Two bee colonies arrived last night in “nuc” boxes. I hear it isn’t a good idea to move bees once they’ve made their way home inside the hive at night, so I removed the yellow entrance blocker from their boxes and left them to come and go as they please until the next day.
Today I installed them in their new home. The bee provider was kind enough to locate the queens and put them in a queen cage for transport so I could be sure I have a live queen for each hive.
Installation was easy. I put on my bee suit, lit my smoker, smoked around the nuc box a bit, and opened it. Slowly lifting the frames full of bees from the nuc box, I placed them in their new hive in the same order I removed them. Once the frames were all in place, I uncorked the queen cage and let her crawl into the hive. The bees were a little buzzy, which is to be expected, but none seemed really agitated. Most importantly for me, no stings.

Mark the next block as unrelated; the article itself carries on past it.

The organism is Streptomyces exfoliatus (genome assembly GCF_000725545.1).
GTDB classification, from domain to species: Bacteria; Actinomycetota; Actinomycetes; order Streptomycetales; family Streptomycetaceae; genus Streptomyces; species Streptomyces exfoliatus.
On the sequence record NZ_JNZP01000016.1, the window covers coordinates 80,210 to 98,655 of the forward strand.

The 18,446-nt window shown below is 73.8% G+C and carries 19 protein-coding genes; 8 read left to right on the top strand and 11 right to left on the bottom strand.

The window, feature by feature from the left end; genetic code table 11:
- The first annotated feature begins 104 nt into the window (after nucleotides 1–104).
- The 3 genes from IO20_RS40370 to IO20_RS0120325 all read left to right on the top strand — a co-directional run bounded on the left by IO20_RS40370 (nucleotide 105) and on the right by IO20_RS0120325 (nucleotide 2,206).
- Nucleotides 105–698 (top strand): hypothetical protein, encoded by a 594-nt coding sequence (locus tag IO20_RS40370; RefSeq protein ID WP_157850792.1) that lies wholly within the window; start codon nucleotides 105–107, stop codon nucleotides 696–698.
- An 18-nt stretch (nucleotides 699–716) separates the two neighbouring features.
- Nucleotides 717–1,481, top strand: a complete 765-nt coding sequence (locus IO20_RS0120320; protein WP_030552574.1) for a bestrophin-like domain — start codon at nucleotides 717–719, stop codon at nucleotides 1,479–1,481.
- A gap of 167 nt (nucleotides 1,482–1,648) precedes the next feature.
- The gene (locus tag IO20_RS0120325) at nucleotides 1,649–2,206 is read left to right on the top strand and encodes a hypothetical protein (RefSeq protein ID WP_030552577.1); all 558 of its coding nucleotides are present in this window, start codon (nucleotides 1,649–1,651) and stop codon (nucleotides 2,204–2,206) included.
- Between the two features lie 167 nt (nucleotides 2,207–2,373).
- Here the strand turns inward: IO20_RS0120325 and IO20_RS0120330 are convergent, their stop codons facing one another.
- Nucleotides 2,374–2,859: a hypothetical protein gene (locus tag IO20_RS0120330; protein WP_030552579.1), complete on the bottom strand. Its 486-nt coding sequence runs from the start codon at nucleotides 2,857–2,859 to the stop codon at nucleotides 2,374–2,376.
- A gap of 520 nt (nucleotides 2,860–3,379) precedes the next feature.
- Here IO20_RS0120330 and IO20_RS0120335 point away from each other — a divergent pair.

I added a top feeder, poured in the bee syrup I made, added the floaters on top of the syrup so the bees can sip without drowning, put on the inner and outer covers, and that’s it.
After installation the girls were flying around the hives rapidly, kicking out their dead, and clustering on the wall behind their hives. Within a couple hours, things calmed down and the forager bees flew away from the hive to find pollen.
This evening I see the foragers returning home legs packed with bright orange and yellow pollen. I was a little concerned they wouldn’t have much to eat this early in the season, so I’m happy to see I have nothing to be worried about.
The bees also quickly found the soaker hoses in the garden for water. I’d provided shallow bowls of water with river rocks for them to land on and drink. It didn’t occur to me that the soaker hoses are a much better solution for fresh, cool water. I’m already smitten with these gals. Smart girls!